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The DoE Just Broke the World Record in Solar Cell EfficiencyThe DoE Just Broke the World Record in Solar Cell Efficiency

The Department of Energy's National Renewable Energy Laboratory (NREL) has demonstrated an unprecedented solar cell conversion rate.

Elizabeth Montalbano

January 8, 2015

4 Min Read
The DoE Just Broke the World Record in Solar Cell Efficiency

The Department of Energy (DoE) continues to make gains on research efforts to improve the efficiency of solar cells. The agency’s National Renewable Energy Laboratory (NREL) recently achieved an efficiency of 45.7% in a solar cell, one of the highest cell efficiencies achieved to date.

The work surpasses the current world record in efficiency of 44.7% achieved last year by a group of German and French scientists at the Fraunhofer Institute for Solar Energy Systems ISE, Soitec, CEA-Leti, and the Helmholtz Center Berlin. That research, as well as the NREL's, involved a four-junction solar cell, which means the cell has four p-n junctions, or interfaces, between two types of semiconductor material. The cells harvest sunlight by dividing the solar spectrum into portions and each junction is tuned to a different light wavelength, increasing the efficiency of the overall cell.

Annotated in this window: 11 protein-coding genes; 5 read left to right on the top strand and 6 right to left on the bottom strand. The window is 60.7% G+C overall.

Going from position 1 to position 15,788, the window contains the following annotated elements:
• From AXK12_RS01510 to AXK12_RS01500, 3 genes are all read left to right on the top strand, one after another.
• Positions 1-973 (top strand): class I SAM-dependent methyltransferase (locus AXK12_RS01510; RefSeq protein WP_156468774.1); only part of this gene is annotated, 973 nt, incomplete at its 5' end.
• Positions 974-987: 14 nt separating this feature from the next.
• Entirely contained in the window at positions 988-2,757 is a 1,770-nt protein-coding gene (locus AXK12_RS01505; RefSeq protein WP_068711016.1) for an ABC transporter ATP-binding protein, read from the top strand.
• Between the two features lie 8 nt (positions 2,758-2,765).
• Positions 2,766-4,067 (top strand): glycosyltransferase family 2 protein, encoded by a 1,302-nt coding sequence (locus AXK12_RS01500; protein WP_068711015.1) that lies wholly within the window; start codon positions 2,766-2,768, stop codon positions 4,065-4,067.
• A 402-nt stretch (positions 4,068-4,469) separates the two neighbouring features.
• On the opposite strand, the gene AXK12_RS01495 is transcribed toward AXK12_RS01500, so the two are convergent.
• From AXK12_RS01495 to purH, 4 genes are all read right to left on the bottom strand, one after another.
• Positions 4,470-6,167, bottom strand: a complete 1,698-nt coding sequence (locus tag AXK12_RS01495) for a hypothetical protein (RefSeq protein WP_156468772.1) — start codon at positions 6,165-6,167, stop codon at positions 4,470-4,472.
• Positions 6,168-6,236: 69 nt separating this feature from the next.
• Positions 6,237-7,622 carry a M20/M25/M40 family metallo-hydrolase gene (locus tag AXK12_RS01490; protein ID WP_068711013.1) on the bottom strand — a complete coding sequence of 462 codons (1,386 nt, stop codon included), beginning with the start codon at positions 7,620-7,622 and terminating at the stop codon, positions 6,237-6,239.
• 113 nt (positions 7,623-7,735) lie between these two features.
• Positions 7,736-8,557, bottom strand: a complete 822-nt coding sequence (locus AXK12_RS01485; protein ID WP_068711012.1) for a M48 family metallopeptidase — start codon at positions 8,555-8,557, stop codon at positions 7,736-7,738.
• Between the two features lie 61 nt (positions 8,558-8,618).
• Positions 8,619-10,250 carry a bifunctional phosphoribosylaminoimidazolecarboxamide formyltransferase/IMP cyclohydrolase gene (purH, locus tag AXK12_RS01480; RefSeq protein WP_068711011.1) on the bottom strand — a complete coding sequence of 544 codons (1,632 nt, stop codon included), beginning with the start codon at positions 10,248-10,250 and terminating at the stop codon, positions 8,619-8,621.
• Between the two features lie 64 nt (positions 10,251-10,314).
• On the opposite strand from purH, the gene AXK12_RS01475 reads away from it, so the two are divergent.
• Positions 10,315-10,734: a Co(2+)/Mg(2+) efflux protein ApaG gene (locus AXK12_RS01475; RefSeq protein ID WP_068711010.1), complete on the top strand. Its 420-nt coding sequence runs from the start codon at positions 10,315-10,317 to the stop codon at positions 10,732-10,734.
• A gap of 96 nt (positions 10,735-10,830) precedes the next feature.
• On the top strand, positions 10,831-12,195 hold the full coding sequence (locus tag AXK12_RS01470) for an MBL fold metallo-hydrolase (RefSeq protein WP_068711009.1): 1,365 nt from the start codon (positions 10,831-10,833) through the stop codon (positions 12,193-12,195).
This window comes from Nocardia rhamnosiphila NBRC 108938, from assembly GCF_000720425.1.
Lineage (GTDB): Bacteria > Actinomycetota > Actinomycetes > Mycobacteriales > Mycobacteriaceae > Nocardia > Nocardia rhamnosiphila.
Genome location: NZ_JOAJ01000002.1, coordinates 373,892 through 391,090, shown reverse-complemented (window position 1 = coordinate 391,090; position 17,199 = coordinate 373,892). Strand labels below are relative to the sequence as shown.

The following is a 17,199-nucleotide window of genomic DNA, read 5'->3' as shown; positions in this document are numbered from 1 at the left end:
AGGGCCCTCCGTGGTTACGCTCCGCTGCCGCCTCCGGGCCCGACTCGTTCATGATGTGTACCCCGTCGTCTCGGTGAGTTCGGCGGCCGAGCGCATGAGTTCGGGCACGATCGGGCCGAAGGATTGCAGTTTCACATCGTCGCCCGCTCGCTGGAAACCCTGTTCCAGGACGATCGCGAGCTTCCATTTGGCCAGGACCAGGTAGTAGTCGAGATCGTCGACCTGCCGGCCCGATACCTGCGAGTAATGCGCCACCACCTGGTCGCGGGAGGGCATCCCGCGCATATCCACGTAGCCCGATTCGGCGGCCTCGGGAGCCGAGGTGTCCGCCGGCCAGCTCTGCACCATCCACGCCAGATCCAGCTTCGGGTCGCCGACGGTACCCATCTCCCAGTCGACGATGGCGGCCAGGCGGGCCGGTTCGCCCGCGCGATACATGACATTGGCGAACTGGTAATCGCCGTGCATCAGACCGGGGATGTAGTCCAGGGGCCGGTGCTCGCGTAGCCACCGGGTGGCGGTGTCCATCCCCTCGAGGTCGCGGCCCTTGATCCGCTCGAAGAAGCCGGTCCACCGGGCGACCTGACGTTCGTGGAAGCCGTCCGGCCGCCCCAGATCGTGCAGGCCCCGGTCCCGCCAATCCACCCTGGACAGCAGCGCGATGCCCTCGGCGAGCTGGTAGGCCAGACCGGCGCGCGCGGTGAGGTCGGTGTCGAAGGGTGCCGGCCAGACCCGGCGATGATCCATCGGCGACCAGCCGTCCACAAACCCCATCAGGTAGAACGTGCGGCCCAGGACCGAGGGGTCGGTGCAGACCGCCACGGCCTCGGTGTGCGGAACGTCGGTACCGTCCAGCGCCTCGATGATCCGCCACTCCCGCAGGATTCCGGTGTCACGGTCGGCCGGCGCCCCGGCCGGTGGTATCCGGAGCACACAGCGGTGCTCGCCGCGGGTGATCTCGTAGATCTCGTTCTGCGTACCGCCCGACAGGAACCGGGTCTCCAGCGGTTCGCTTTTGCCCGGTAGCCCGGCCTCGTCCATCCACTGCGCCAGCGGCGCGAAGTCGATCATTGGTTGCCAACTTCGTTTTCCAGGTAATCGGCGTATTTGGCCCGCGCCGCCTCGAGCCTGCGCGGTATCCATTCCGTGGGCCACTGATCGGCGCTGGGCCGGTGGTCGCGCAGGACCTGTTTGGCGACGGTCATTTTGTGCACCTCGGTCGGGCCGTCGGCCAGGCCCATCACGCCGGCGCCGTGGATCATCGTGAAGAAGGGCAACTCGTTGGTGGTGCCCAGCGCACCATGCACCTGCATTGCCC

A diagram shows the latest in research on solar-cell efficiency and the institutions working on these projects.
Click to enlarge
(Source: Department of Energy National Renewable Energy Laboratory)

About the Author(s)

Elizabeth Montalbano

Elizabeth Montalbano has been a professional journalist covering the telecommunications, technology and business sectors since 1998. Prior to her work at Design News, she has previously written news, features and opinion articles for Phone+, CRN (now ChannelWeb), the IDG News Service, Informationweek and CNNMoney, among other publications. Born and raised in Philadelphia, she also has lived and worked in Phoenix, Arizona; San Francisco and New York City. She currently resides in Lagos, Portugal. Montalbano has a bachelor's degree in English/Communications from De Sales University and a master's degree from Arizona State University in creative writing.

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